Sunday Sessions DJ Set

Music – something close to my heart and naturally of great influence on my life and practice – has had a huge part of my life. From my teens I was heavily invested in the goth subculture, primarily through the music. I spent many years running events, performing and DJing alongside my friends. These days I occasionally get involved, but 1) the subculture here is very small now, 2) I’d gone a bit sour on it and 3) I’m older and get tired by 10pm!

Robin Gee has been running afternoon Sunday Sessions which is a wonderful opportunity to play some favourite music. DJ DarkMoonDog and I did 2 hours each last Sunday for a goth-themed afternoon. I’ve got a mix of old and new with tracks from the early 80s through to very recently released material. Not all of it is strictly goth, but is sort of ‘goth adjacent’, if that makes sense. I’ve also included a couple of very clever and rather fun mash-ups featuring some goth/industrial classics.

I played Fields of the Nephilim 3 times because I could and because they are still my favourite band after all these years.

My DJ set from last week’s Sunday Sessions – have a listen!
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Text-based Research May 2019

To go along with my image collection I usually create mind maps examining certain themes and ideas within the work.

I wrote a statement that I think sums up much of what goes on in the work:

Communication of otherworldly experience requires a symbolic language due to the ephemeral and unexplainable nature of the phenomena. Often this communication is through artwork, story and performance, where material representations, in the form of object, symbol and gesture, can be used as to communicate the incommunicable.

My workbook gets a bit confusing at times with all my diagrams and scribbles, but I always go back to re-reference them, even those I made several years ago. Here I’ve started picking apart my interest in the occult, or esoteric, and how it functions within my art practice both positively and negatively.

I’ve then gone on the look at the place of Space, Body and Object in esoteric practice.

SPACE

MODIFIED SPACE
– Buildings or rooms dedicated to ritual or sacred practice.
– Symbols, maps, written and visual language applied to floors, walls, ceilings, furnishings.
– Furnishings (objects!) for use within practice.

NATURAL SPACE
– Areas that are ‘fit for purpose’.
– Often natural environments imbued with ‘the sacred’; natural occurrence of an elemental nature like water, air, fire, earth or to do with animals, trees etc.

UNINTENTIONAL SPACE
– Spaces that have a ‘received specialness’. For example they may have a historical significance to do with previous events, previous owners, previous usage.
– Haunted spaces.

OTHERWORLD SPACE
– Spaces that do not exist within the material world; internal space, astral space, extra dimensional space etc.
– The collective unconscious, spaces that exist within myth.
-‘Other’ worlds eg. the Enochian aethyrs.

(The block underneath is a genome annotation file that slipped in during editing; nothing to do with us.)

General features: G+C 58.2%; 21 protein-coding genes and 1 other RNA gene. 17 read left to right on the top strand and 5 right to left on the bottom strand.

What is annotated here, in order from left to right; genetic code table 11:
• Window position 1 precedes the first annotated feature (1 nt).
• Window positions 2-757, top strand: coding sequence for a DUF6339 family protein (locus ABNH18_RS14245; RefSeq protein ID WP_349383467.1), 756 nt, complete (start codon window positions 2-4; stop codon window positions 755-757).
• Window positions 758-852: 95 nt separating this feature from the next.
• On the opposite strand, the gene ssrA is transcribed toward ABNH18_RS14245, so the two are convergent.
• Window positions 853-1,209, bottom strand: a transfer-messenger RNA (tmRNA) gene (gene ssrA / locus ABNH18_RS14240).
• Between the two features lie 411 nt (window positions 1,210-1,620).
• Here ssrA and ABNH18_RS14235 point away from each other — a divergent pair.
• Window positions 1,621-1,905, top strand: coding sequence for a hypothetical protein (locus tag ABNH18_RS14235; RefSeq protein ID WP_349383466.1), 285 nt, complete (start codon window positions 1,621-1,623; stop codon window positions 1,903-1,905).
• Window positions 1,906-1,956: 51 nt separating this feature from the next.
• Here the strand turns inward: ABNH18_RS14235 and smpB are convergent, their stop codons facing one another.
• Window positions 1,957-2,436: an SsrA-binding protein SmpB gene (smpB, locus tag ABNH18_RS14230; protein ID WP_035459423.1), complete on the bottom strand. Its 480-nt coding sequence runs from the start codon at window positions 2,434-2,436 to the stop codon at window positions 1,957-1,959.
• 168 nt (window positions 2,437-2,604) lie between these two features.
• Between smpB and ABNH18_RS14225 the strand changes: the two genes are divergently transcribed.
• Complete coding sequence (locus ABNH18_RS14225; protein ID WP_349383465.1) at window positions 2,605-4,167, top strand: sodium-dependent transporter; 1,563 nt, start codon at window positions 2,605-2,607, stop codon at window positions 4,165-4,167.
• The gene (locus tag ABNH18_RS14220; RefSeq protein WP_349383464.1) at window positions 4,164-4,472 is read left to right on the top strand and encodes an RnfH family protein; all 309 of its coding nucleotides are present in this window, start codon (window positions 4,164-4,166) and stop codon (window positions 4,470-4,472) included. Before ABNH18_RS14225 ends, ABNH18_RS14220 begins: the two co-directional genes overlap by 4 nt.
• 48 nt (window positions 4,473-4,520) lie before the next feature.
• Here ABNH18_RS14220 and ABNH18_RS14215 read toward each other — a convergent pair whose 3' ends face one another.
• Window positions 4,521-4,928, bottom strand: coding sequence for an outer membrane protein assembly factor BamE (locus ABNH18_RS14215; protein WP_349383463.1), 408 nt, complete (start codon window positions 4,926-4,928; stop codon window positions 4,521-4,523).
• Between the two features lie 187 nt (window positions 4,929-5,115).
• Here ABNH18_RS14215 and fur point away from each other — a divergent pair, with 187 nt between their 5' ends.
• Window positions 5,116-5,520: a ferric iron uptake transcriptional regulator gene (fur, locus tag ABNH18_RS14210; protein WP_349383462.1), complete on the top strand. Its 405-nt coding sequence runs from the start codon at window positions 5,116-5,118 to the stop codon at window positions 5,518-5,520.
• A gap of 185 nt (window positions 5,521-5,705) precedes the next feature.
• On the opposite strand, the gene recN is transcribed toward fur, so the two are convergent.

OBJECT

RITUAL / TALISMANIC OBJECTS
– A symbolic representation of a non-corporeal element.
– A way to contain/control/transport.
– A way to make the intangible physical.
– The language of objects; the interplay between objects.
– Allows connection with the ‘other’.
– We imbue objects with power (just looks at what we do with mobiles phones!)
– Furnishings for a ritual space.

WEARABLE / SMALL OBJECTS
– Method of communication.
– Can be concealed.
– Can have a special connection with the owner’s body.
– Can be passed from one person to another.

REPURPOSED OBJECTS
– Turning one thing into another = object alchemy.
– The history of an old object can be brought into a new form, the power and meaning of objects can be combined and amplified.
– Conversations between objects and materials.

MAPPING (ONTO OBJECTS)
– A symbolic pathway, a way through.
– May require a symbolic language to communicate or to decipher.
– An instruction, investigation, journey, discovery, unveiling.
– A visual plan or language.
– A path for the seeker, an instruction for an ordeal.

BODY

BODILY ATTRIBUTES
– Emphasis on body part eg eyes, teeth, hands, genitals.
– Emphasis on symbolism ascribed to that body part.
– Ritualised movement or pose of body part or full body eg mudras.
– Fetishising body parts, making them talismanic or sacred.
– Making the body monstrous, godlike or humorous through distortion of characteristics.

RITUAL MARKING OF THE BODY
– Permanent or transitory marking eg tattooing or scarification versus painting or make-up.
– Status or right of passage.
– A personal ordeal vs a communal event.
– Language of the body. Marking the body as a vessel, talisman or sacred object.
– Becoming more than human.

DRESS
– Enacting a character or archetype.
– Giving form to the incorporeal.
– Using dress as part of a symbolic language.
– Becoming ‘other’; an animal, a spirit, an idea.

MOVEMENT
– Creating a language through moving and shaping the body.
– Communication without words.
– Sacred / ritual dances.
– Moving between worlds.
– Combine with dress, markings, objects and space to create a powerful method of communication and experience.